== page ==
Tuesday, November 19, 2019

Tonight's Movie: Swing Time (1936)

Some of my very earliest movie memories are of watching Fred Astaire and Ginger Rogers on local television (KTTV in Los Angeles, to be exact!). They've been part of my life for just about as long as I can remember.

I was also fortunate to see several of their films, including SWING TIME (1936), in L.A. theaters growing up; they're part of my happy memories of going to "old" films at the Vagabond or the Leo S. Bing at the Los Angeles County Museum of Art.

Like MGM musicals, I saw these films so many times that in recent years I've focused on seeing other films, especially "new to me" movies. It's thus especially fun to return to an old favorite like SWING TIME after a number of years, seeing a very familiar film through fresh eyes.

SWING TIME is widely considered one of the best (and perhaps the best) Fred & Ginger film. I'm not sure if it's my favorite, mostly because I find supporting actor Victor Moore so annoying (he's on a par with Hugh Herbert for me), but it's definitely high on the list. The Jerome Kern-Dorothy Fields score and the dances simply don't get any better than they are in this movie.

SWING TIME is a bit slow out of the starting gate, more lightweight rom com than musical, as Lucky (Astaire) is due to marry wealthy Margaret (Betty Furness). Lucky's show biz pals sabotage his plans on his wedding day, but Margaret's father says he'll approve a new wedding date if Lucky can make good on earning $25,000.

Once Penny (Rogers) appears things pick up considerably, no pun intended: Lucky visits the dance studio where Penny is an instructor and pretends he can't dance, prompting the first great number of the movie, "Pick Yourself Up." From this point on, roughly half an hour into the 103-minute movie, it fires on all cylinders.

From there on out, you've got the Oscar-winning "The Way You Look Tonight," the "Waltz in Swing Time," and "A Fine Romance," as well as Astaire's great solo, "Bojangles of Harlem," with its remarkable effects. (And yes, the blackface may be uncomfortable by modern standards, but at the time it was filmed it was honoring both the American minstrel tradition and Astaire's friend Bill "Bojangles" Robinson. Context is important, rather than looking back with current sensibilities.) For my money, the greatest of all the musical numbers in the film comes last, "Never Gonna Dance."

I would not only term "Never Gonna Dance" the greatest of Fred and Ginger's dances, I'd stack it against any musical number, anywhere, as one of the greatest ever put on film. The stunning Art Deco set with reflecting floor, Ginger' elegant gown (by Bernard Newman), the Kern-Fields song, the overwhelming emotions as they believe they've lost their chance at love...and most of all, the dancing, it's simply spectacular magic. Only Astaire and Cyd Charisse "Dancing in the Dark" in THE BAND WAGON (1953) ranks alongside it for me.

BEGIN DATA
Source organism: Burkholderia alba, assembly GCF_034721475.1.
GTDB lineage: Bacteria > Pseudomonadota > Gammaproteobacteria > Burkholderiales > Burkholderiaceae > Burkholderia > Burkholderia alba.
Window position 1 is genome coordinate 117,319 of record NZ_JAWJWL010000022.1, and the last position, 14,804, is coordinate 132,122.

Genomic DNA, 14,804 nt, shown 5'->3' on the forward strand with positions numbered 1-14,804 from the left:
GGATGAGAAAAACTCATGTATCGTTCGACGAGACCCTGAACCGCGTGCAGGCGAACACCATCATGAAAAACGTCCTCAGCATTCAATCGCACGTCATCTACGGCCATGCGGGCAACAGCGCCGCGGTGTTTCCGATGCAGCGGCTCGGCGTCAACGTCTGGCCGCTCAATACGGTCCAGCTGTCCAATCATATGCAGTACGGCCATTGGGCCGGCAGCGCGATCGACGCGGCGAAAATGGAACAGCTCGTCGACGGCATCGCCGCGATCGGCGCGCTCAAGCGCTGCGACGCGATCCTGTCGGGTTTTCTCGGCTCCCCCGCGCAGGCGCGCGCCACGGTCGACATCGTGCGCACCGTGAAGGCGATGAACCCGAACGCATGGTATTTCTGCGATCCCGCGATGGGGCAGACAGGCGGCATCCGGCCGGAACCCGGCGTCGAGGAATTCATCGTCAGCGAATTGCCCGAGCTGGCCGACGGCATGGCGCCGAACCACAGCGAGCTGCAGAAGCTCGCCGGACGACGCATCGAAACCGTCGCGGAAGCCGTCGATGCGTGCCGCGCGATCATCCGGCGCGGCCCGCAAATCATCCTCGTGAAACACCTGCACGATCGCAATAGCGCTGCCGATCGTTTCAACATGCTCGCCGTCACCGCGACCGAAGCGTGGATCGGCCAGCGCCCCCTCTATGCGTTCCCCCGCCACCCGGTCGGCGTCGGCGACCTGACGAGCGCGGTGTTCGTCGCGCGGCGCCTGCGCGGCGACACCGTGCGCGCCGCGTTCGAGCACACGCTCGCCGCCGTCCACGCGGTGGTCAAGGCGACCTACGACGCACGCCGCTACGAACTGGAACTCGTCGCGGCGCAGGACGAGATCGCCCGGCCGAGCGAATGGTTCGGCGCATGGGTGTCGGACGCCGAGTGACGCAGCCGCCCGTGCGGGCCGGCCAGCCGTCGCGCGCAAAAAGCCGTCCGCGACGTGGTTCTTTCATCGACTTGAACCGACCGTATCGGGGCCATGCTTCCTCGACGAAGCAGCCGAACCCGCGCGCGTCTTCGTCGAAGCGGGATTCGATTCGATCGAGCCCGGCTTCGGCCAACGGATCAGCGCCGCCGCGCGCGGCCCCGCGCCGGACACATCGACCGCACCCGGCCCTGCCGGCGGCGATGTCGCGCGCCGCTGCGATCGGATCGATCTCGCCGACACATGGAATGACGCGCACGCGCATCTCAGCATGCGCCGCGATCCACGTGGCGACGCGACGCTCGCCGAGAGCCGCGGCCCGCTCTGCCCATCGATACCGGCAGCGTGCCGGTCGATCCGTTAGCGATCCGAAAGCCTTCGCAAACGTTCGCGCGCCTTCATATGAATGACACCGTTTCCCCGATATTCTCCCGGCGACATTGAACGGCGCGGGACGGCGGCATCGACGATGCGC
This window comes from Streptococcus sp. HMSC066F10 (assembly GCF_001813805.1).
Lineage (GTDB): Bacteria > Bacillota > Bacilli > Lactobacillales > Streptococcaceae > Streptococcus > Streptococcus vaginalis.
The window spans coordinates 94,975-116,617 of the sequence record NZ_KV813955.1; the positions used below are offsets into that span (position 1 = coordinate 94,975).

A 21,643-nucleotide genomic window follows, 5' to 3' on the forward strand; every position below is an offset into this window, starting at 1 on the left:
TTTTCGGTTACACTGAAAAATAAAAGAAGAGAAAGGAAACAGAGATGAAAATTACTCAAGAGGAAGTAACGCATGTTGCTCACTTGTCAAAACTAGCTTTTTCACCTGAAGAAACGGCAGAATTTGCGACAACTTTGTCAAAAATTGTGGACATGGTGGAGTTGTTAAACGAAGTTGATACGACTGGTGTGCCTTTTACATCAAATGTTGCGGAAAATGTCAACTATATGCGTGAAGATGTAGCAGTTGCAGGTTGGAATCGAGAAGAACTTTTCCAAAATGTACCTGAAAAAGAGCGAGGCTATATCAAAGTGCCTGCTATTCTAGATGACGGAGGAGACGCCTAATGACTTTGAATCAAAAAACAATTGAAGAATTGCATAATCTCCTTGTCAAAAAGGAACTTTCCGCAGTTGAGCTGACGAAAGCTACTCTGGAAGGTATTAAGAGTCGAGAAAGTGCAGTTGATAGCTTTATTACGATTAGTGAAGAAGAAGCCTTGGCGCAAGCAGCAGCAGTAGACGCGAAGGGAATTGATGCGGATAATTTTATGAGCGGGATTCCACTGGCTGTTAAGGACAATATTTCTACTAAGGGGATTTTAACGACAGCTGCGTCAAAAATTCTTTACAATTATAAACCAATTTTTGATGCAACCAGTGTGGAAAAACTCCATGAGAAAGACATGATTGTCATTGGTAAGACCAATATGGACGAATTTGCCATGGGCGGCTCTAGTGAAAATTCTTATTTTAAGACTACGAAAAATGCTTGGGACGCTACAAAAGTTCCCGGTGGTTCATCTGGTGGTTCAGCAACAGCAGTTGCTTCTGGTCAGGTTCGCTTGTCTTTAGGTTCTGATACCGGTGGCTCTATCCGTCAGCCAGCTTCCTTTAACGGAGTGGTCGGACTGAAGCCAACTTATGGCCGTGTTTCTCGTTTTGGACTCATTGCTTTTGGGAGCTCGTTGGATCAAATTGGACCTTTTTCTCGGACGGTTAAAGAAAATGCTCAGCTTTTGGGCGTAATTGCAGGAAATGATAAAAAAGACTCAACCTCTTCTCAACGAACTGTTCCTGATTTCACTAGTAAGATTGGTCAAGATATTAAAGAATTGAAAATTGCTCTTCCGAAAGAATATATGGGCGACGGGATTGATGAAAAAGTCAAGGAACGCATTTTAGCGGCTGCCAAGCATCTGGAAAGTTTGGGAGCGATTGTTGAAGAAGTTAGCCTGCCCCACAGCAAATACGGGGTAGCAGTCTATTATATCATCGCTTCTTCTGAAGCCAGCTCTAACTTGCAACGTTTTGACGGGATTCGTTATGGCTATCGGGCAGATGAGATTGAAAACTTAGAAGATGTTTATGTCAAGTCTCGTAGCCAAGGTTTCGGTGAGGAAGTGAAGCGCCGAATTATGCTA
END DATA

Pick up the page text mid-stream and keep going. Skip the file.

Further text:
The plot's a lot of gossamer silliness as Lucky tries to get out of earning $25,000 so he won't have to marry Margaret, because he's now in love with Penny...but it doesn't really matter, because that last hour-plus of the movie is filled with musical glory.

The presence of one of my favorite '30s character actresses, Helen Broderick, helps make up for Victor Moore being in the movie, especially when she puts him in his place. The cast also includes Eric Blore, Georges Metaxa, and Landers Stevens. Bess Flowers and Dennis O'Keefe are said to be among the extras, but I didn't spot them.

SWING TIME was directed by George Stevens, who certainly made some diverse films in his long career, including SHANE (1953). The movie was filmed by David Abel, who had worked from the days of silents. He retired after THE AFFAIRS OF SUSAN (1945) and lived until the early '70s.

I watched the lovely Criterion Collection Blu-ray released earlier this year, which I recently purchased on sale. The disc has many extras, and there's also a booklet with an essay by Imogen Sara Smith, illustrated with stills from "Never Gonna Dance."

SWING TIME has been released on many other occasions, including the DVD set Astaire & Rogers: The Complete Collection and on VHS.

Highly recommended.


Blogger Jerry Entract said...

I was introduced fairly early in life to the Astaire-Rogers films as the BBC would show them quite often and my parents loved the films, especially my Dad. Then later I discovered my wife's Dad was also a Fred Fanatic.
"SWING TIME" is regarded highly, it seems, among their films, and rightly-so. The Kern-Fields score is sublime and one of their very best.
I seem to remember my Dad saying he had seen Fred and Adele Astaire dance in London when he was a youth.

11:04 PM  
Blogger mel said...

The most annoying film actors in my opinion were:
Frank Morgan
Paul Lynde
Red Skelton
Steve Martin
Robin Williams
Victor Moore
Neil Diamond
The Ritz Brothers

7:57 AM  
Blogger Laura said...

Jerry, I love that you had the same childhood experiences watching these films in the UK as I did here! :) How marvelous your dad may have seen the Astaires perform. Wow!

Mel, I love your list! I'm fine with Morgan and Martin in small doses, and a little less so with Skelton, but yeah, that's a pretty good list.

PS I just realized I misspelled Hugh Herbert's and fixed it...I've done that before, one more reason he annoys me, I can't even keep his name straight! ;)

Best wishes,

8:45 AM  
Blogger Vienna said...

I do so agree with you - marvellous songs and dances. And Victor Moore is a pain!

2:14 PM  
Blogger Laura said...

Vienna, nice to know that someone shares my antipathy for Moore LOL. But oh, those songs and dances...!!!

Best wishes,

9:47 PM  

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